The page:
How to view the augmented reality posters? - ARstudioкод для вставки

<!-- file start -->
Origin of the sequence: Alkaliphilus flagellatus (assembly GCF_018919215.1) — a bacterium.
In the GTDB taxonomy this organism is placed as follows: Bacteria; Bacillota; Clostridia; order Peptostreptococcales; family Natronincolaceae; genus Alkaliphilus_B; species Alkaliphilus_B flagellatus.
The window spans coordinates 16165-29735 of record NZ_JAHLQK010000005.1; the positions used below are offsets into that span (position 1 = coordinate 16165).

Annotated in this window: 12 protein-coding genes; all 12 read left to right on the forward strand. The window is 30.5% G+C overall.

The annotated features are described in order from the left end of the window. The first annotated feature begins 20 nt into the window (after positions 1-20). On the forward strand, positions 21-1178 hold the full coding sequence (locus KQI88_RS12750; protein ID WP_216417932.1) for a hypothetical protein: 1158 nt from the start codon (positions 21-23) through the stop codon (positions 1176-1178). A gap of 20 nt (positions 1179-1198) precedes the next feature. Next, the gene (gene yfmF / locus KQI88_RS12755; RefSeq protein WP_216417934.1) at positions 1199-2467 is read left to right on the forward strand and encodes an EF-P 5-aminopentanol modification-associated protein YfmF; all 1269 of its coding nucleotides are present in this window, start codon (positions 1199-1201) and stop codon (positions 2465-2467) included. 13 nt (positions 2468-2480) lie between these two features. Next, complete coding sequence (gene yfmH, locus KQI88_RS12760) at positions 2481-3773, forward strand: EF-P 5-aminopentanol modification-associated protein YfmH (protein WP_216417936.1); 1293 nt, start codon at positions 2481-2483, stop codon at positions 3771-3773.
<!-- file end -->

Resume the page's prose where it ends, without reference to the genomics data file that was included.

AR Studio is an Office for Learning and Teaching (OLT) funded project developed by a team from the University of Canberra, the Australian National University (ANU) and Macquarie University. In this project we are developing effective uses of augmented reality in an educational context, together with tools for mapping its uptake and evaluating its effectiveness. This includes a collection of developed practice models, illustrating interactive, pedagogically driven uses of augmented reality for learning. How to view the augmented reality posters? 1. Download the free вЂ�AR StudioвЂ™ app from iTunes on your iPhone/iPad or Google Play for your Android device. Alternatively you can use the вЂ�Aurasma LiteвЂ™ app by subscribing to our channel which you can find by searching for вЂ�UC Research FestivalвЂ™ from within Aurasma. 2. Open the app and point your tablet/phone camera at any of the research posters with the AR Studio logo to view the researchers talking about their project. Video is generally 1-3min. The image quality is adjusted automatically depending on the speed of your internet connection. Double tap the video to view it full screen and be able to move away from the poster. Troubleshooting: The augmented reality is accessed through image recognition and has been calibrated for the versions of the posters we printed for the UC Research Festival 2012. If the app is having trouble recognising the poster hold your camera closer so that it fills the screen. It usually works better on printed versions, although it generally works fine on the screen too. The Art of Data At first glance, the small cup looks like a beautiful piece of art, but when examined closer you can tell thereвЂ™s more to it than meets the eye. It represents 150 years of Sydney temperature data, all stacked up chronologically to represent how climate has changed. The cup expands slightly towards the rim, which physically shows the warming trend of recent decades. The вЂњmeasuring cupвЂќ is just one of digital design associate professor Mitchell WhitelawвЂ™s research projects on the visualisation of datasets. www.canberra.edu.au/research The Not So Fantastic Mr. Fox The red fox, considered an environmental vandal who preys on native species, had not arrived to the coasts of Tasmania...or so it was thought. However, a University of Canberra team of scientists led by Professor Stephen Sarre has been able to confirm the presence of foxes in the island. The team has developed a test that identifies fox DNA in animal traces. More than 7,000 scats have already been collected and sent to the UniversityвЂ™s Trace DNA lab -one of the most advanced in its type- for their analysis, as part of the effort to eradicate foxes from Tasmania. www.canberra.edu.au/research Sex in Dragons A team of researchers at the University of Canberra is focusing on unraveling the mystery surrounding sex determination in dragons and other reptiles, which seems to be controlled by both, genes and temperature, rather than one or the other. Using advanced DNA technology, the team of Professor Arthur Georges, Dr Tariq Ezaz and Professor Stephen Sarre will explore the astonishing diversity in modes of sex determination in reptiles. www.canberra.edu.au/research Mobiles, new farming tool Cambodian farmers are turning to mobile phones to increase their crop production and profitability. Thanks to education professor Robert FitzgeraldвЂ™s research, mobile phones are providing farmers with immediate access to price information, market performance and weather forecasts, helping them to make better decisions regarding their crops. With a strong background in education, social psychology and information systems, Professor FitzgeraldвЂ™s research over the last 25 years has focused on applying technology to solve educational and social problems. www.canberra.edu.au/research Unmasking Depression Using вЂњaffective computingвЂќ вЂ“which is the recognition, interpretation and expression of emotions by a computer вЂ“ University of Canberra researcher Dr Roland Goecke and colleagues are working towards providing an objective new tool to detect the signs of depression. Their research aims to develop video technology for the analysis of facial expression, speech and physiology to advance the diagnosis and the measurement of progress in the treatment of major depressive disorders. This would represent a major breakthrough in overcoming current diagnostic limitations, eventually allowing patients to monitor their own illness with an easy to use system that only requires a properly equipped laptop computer. Unequal Opportunities Australian children who grow up in low-income households with unemployment and poor housing and access to services might be at risk of being disadvantaged not only now but also in adulthood. Thanks to ARC funded research by a team of investigators from the University of CanberraвЂ™s National Centre for Social and Economic Modelling (NATSEM), these risks of вЂњsocial exclusionвЂќ have been identified, highlighting areas where new policies to promote stronger families, communities, educational support and access to new technologies could make a difference. Dr Anne Daly and colleagues have developed an index of risk of social exclusion that is currently made up of five domains of potential disadvantage: socio-economic, education, connectedness, health and housing. This index has been incorporated into government policy. DNA Draws a Portrait Forensic scientist Dennis McNevin and colleagues are exploring how DNA found at a crime scene could be used to build a physical description of an offender. DNA present in samples collected in relation to criminal activities has the potential to provide physical characteristics of the donor in the same way as an eyewitness statement can be used to make a facial reconstruction. Being able to determine these physical traits that can be derived from the analysis of DNA obtained at a crime scene will provide an invaluable tool for those involved in criminal investigations. Connecting communities A team of community development experts at the University of Canberra is collaborating with other researchers to help develop dairy, mango and citrus production and marketing in Pakistan, thanks to a $1.4m grant from the Australian Centre for International Agricultural Research (ACIAR). The team, including Professors John Spriggs, Barbara Chambers and Dr Sandra Heaney-Mustafa, has started work on rural development, community engagement and better communication between the existing research teams and helping local people make better use of technology. Saving the вЂ�platypusвЂ™ of turtles One of the most unusual turtles in the world, the pig-nosed turtle, has a better chance of survival thanks to research undertaken by the University of Canberra and the Papua New Guinea Institute of Biological Research. This species, considered вЂњthe platypus of the turtle worldвЂќ since itвЂ™s the last remaining kind of a once widespread family of turtles, is threatened by change to its habitat and local harvesting. Supported by the PNG Liquefied Natural Gas Project, the research team is working with the local community to address the issue of sustainable harvest and with landowners to establish protected beaches to help boost turtle numbers.